Early antiretroviral therapy reduces gut inflammation in HIV+ individuals
Combination antiretroviral therapy (cART) suppresses HIV replication and significantly slows the progression of disease, enabling HIV+ individuals to effectively manage infection for long periods. One of the manifestations of HIV infection is chronic inflammation in the gut and damage to the gastrointestinal barrier, which is thought to contribute to immune system activation. Elevated immune system activation is associated with increased risk of non-AIDS-associated disease and death in HIV+ individuals.
In this issue of JCI Insight, a research team led by Jacob Estes of the AIDS and Cancer Virus Program at the Frederick National Laboratory for Cancer Research reports on the impact of cART on gut inflammation in acutely infected HIV patients. This group of patients is particularly unique as infection was identified on average 16 days after initial HIV infection.
By examining colon biopsies taken from acute and chronic infection phases, this study provides an unprecedented look at the impact of early cART on the gut. The researchers found that all infected individuals already had reduced CD4+ T cells within the gut and showed signs of significant gut inflammation at the time infection, demonstrating that gastrointestinal tract damage occurs very early after infection.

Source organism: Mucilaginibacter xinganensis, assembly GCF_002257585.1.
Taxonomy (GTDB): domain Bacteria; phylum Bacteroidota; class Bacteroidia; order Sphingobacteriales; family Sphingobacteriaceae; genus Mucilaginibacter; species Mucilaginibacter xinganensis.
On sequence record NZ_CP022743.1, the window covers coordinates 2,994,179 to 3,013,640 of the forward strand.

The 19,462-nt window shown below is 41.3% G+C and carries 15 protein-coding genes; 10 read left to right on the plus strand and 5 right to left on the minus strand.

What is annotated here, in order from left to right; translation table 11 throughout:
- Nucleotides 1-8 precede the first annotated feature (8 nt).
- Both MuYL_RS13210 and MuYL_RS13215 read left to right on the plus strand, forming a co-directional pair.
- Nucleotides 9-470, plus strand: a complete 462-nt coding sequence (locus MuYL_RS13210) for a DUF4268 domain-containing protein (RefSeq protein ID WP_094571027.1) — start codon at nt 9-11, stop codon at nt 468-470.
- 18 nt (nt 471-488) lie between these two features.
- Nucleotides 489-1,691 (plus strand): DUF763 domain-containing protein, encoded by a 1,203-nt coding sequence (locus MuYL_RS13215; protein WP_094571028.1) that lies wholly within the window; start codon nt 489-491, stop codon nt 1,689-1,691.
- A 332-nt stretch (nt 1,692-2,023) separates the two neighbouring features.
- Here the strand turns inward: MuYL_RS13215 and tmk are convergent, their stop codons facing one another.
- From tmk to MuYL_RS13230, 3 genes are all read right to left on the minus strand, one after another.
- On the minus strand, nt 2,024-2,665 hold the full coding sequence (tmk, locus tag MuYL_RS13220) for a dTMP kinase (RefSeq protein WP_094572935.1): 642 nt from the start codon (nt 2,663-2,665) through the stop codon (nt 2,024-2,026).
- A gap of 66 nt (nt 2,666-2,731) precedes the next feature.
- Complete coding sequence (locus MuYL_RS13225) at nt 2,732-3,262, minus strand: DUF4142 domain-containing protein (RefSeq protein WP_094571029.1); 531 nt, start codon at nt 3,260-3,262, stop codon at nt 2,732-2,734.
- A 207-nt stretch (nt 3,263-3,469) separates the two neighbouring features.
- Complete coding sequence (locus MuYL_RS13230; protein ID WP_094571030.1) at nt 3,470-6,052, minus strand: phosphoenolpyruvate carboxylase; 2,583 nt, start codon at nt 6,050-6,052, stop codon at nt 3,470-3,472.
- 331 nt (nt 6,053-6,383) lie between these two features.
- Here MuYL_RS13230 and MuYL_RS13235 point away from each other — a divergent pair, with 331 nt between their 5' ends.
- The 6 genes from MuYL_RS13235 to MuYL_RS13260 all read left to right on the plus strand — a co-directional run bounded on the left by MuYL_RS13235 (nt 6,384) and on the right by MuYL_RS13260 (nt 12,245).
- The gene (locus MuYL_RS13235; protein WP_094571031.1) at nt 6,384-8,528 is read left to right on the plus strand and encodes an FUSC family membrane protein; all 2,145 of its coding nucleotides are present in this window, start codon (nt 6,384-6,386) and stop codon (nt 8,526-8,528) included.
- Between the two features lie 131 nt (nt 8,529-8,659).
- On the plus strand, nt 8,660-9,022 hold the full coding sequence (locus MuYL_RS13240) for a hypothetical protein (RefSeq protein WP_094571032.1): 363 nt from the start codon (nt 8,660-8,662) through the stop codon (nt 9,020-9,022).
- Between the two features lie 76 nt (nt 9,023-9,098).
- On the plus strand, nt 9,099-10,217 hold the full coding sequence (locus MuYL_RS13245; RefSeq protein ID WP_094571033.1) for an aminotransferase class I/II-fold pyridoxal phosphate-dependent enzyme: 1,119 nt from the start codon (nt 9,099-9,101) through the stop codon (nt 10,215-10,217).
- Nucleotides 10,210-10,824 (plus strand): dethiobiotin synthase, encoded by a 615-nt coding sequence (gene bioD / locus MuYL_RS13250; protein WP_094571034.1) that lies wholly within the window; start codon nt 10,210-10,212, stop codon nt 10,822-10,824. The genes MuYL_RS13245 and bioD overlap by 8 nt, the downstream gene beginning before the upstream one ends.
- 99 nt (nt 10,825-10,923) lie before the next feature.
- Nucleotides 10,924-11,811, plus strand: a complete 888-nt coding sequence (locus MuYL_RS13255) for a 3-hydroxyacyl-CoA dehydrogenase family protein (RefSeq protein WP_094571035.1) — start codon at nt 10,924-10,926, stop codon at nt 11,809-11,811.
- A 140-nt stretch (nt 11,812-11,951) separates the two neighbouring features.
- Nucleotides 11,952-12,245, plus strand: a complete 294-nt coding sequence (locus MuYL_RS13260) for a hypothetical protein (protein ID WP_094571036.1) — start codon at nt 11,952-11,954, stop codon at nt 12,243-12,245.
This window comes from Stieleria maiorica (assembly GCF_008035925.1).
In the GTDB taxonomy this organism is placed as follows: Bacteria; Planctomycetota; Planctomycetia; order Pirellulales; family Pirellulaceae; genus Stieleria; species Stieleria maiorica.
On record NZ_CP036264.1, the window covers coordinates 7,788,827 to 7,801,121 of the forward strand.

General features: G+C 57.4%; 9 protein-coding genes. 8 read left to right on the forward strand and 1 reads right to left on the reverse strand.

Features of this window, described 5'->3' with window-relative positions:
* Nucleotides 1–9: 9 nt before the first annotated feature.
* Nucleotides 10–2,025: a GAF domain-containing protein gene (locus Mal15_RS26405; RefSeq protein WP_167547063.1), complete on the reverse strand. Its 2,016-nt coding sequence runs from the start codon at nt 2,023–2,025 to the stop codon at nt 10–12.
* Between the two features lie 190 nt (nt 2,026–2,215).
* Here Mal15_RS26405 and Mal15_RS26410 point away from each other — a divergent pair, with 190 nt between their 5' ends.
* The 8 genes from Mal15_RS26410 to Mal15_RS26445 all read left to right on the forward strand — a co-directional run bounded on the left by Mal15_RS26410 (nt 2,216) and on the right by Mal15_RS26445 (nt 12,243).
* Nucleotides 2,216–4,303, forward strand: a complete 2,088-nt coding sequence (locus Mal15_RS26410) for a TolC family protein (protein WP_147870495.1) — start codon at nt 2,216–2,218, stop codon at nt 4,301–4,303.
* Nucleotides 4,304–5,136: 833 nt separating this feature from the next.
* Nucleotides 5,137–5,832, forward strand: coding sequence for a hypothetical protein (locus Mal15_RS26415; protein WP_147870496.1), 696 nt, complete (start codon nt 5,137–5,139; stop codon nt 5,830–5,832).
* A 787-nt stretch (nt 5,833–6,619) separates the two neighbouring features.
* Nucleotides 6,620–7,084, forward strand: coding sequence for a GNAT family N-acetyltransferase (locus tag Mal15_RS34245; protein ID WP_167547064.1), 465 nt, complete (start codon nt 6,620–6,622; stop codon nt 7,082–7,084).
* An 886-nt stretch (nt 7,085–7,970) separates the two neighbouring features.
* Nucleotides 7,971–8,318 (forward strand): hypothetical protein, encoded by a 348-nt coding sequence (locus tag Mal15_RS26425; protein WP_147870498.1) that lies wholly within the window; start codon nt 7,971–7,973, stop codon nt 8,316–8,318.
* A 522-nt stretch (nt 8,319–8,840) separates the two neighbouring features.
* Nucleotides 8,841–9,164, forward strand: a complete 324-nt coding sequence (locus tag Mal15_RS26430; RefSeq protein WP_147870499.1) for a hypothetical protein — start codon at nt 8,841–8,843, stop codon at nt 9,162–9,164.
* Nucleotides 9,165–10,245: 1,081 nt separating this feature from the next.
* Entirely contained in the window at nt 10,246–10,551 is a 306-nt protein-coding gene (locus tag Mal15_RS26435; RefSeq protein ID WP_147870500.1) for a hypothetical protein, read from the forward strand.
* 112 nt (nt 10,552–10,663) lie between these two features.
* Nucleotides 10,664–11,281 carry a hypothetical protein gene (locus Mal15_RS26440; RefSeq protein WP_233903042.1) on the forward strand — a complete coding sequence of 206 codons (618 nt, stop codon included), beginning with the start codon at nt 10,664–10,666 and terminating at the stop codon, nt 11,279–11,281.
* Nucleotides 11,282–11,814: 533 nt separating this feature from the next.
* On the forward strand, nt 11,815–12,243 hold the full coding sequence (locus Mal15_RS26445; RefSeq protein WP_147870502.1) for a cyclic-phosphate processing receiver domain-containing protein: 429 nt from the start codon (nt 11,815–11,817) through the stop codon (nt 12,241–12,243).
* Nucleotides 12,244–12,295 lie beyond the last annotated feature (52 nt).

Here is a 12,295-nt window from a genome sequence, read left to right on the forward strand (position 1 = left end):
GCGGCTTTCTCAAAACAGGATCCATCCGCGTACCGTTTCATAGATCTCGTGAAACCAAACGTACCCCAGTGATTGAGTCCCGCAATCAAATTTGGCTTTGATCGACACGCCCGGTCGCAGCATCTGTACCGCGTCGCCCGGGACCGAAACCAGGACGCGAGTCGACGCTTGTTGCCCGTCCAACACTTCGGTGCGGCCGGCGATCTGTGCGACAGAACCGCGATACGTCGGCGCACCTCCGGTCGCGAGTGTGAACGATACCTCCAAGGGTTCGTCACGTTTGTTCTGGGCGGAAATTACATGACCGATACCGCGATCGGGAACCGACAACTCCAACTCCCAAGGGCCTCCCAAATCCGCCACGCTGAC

Subsequent analysis showed that early cART blunts gastrointestinal inflammation and immune activation in acutely infected HIV patients but did not restore CD4+ T cell counts in the gut in the long-term.
These findings suggest that earlier cART may be beneficial to the health of HIV-infected individuals, but also indicates that CD4+ T cell depletion in the gut remains intractable with current therapy.